The many ways Día de los Muertos and Halloween are celebrated in El Paso reflect the dual culture of citizens near the U.S.-Mexico border.
To get a taste of how the holidays are celebrated, students and faculty on campus explained how they celebrate.
Just like many others, Alejandra Fanith, a senior majoring in linguistics, celebrates both festivities.
“We usually stop trick or treating at like eight, so we can go to my great grandmother’s house and have dinner, look at photos and remember,” Fanith said. “We don’t make an altar or give offerings to the dead because we like to think that our family is in heaven and their souls are already at rest, but we talk about them.”
For Fanith, who was born in El Paso and lived in other places before returning, the two holidays have merged.
“(It’s) more remembering our family and getting to know our history and ourselves, being grateful for the sacrifices our families have gone through and what’s gotten us from Mexico to here,” Fanith said.
Día de los Muertos is about remembrance for Fanith and her family, but for others, the holiday doesn’t hold such an important meaning.
“I didn’t really celebrate either (Día de los Muertos or Halloween),” Arianna Parra, a junior major in media advertising said.
Parra grew up in Mexico and still lives there.
“We have the tradition to celebrate them at school ─ Día de los Muertos especially. Halloween, I didn’t do much,” Parra said. “Now, I tend to celebrate Halloween. Día de los Muertos isn’t very present in my life anymore because in my family it isn’t a tradition.”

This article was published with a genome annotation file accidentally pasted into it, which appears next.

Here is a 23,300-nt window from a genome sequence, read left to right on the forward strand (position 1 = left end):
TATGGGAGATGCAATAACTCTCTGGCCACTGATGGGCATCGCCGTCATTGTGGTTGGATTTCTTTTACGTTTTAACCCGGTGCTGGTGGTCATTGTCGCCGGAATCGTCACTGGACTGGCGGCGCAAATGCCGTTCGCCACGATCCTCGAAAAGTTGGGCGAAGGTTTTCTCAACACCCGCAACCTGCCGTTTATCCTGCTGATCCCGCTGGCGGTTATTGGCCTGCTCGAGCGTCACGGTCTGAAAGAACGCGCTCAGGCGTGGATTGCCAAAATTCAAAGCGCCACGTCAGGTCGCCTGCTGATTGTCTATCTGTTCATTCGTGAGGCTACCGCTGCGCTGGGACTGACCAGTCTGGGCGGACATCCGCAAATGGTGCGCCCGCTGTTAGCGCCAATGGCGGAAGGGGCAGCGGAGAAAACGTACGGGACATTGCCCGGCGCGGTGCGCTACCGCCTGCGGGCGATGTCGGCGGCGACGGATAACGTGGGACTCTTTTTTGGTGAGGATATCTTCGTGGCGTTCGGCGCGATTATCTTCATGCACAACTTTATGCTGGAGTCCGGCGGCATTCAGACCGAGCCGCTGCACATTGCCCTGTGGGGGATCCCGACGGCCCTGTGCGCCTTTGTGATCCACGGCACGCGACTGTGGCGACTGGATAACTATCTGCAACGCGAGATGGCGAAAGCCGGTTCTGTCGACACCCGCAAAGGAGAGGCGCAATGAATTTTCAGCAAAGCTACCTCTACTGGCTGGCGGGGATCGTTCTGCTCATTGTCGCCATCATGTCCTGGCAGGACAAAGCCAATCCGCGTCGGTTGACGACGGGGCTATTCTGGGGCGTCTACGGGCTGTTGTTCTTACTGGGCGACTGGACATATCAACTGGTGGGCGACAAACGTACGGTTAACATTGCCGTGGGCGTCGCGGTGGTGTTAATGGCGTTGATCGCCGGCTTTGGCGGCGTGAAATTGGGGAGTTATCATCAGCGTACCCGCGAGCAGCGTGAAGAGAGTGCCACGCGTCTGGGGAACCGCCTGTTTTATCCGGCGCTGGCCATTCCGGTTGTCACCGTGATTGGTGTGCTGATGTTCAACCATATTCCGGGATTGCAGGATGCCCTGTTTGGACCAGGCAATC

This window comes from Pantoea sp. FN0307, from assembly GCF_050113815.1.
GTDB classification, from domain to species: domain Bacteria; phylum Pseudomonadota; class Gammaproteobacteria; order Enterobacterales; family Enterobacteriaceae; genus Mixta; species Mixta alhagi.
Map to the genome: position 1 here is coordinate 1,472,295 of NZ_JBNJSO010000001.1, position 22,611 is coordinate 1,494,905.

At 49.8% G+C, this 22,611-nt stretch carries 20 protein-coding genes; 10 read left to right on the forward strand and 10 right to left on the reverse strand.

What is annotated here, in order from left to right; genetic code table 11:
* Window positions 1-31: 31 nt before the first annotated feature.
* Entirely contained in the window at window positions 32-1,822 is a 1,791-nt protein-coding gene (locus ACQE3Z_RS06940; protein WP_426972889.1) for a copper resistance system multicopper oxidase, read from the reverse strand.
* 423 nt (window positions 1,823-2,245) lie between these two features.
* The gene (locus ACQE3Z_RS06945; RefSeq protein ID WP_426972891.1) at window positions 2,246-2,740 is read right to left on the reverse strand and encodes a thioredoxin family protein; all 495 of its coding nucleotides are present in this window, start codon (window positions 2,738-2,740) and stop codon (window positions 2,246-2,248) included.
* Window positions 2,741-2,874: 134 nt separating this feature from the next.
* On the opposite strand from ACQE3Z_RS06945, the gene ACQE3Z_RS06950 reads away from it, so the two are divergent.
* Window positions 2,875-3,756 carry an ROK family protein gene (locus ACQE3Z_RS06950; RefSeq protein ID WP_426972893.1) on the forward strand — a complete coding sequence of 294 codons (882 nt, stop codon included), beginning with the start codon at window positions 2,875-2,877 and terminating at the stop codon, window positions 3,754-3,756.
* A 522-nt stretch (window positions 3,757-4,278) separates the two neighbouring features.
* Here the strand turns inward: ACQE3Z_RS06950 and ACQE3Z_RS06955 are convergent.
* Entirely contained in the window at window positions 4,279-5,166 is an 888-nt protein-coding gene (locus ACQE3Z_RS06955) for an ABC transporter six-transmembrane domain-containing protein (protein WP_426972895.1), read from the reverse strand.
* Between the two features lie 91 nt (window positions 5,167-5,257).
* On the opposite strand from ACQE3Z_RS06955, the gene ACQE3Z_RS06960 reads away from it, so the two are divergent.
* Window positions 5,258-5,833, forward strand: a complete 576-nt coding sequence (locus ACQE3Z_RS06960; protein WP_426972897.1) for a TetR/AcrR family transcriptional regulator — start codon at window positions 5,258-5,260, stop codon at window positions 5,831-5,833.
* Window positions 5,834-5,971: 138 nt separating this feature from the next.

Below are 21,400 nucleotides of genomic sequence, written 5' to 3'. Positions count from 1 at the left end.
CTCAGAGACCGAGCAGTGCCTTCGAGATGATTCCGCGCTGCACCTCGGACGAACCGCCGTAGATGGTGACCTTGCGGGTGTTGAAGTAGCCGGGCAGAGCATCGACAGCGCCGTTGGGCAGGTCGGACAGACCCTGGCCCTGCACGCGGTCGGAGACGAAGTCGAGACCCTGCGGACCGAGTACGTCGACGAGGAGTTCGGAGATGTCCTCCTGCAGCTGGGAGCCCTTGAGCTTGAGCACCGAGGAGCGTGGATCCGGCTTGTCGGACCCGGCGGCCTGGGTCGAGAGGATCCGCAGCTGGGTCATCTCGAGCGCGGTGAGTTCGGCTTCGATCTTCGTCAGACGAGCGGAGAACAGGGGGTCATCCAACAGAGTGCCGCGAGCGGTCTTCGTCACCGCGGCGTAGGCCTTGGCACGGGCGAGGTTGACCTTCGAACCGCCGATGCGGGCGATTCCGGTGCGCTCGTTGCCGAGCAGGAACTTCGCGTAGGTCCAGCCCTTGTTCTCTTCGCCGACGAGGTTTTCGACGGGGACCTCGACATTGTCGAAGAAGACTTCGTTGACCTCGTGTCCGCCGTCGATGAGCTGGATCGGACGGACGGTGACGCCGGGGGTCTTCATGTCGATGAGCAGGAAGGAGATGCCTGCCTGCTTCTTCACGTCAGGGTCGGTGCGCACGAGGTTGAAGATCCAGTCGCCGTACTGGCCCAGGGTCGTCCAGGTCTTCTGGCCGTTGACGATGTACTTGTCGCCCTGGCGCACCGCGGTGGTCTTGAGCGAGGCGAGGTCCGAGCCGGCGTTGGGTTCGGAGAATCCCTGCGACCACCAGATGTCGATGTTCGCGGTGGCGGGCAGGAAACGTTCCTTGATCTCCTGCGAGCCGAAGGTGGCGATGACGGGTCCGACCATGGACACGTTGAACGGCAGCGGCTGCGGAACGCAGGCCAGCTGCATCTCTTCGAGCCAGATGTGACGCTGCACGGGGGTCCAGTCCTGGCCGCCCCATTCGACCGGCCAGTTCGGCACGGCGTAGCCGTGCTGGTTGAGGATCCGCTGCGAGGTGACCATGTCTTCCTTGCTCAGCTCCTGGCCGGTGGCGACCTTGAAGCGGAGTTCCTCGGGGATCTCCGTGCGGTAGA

While it isn’t uncommon to celebrate one holiday over the other, some students never celebrated either holiday.
Junior Giovanni Velasquez grew up in rural Michigan and never celebrated Día de los Muertos or Halloween. He moved to El Paso in August of 2018.
“We were the only Hispanic family; we were Salvadoran. We didn’t do anything for Día de los Muertos,” Velasquez said. “Houses were spread 300 miles apart, so there wasn’t any Halloween celebration, apart from buying candy on clearance the day after.”
Though Velasquez has always known about Halloween, he hadn’t heard of Día de los Muertos. Even after learning about the holiday, Velasquez doesn’t plan on celebrating.
“I didn’t really have any desire to celebrate it then and I still don’t. I was hardly taught about my family growing up” Velasquez said.
Like Velasquez, celebrating Día de los Muertos wasn’t big for Aurelia Murga, an associate professor at UTEP.
“I grew up in a small, rural town in Southwest Texas, we didn’t have a lot of Día de los Muertos celebrations,” Murga said. “Every year, we would travel to Mexico to place flowers on the graves of my grandparents. In that part of Mexico, close to the border, people didn’t necessarily leave goods for their deceased family members at gravesites. It was going to mass, doing the flowers and the cleaning of the gravesite. That once a year tradition, I found it as something my parents did, whereas Halloween became the kids’ holiday that I associated with more.”
Murga no longer celebrates either holiday, but Día de los Muertos is something she thinks about often.
“My parents try to go every year to my grandparent’s gravesites. They’re reminders of that. But I haven’t visited their gravesites in years. I live further away now and I tend to not go to mass anymore.”
Whether one holiday is celebrated over another or the holidays merge to create a hybrid, the celebrations that take place in El Paso are just as unique as its citizens, mirroring the many experiences and stories of borderland citizens.
Exodis Ward may be reached at [email protected]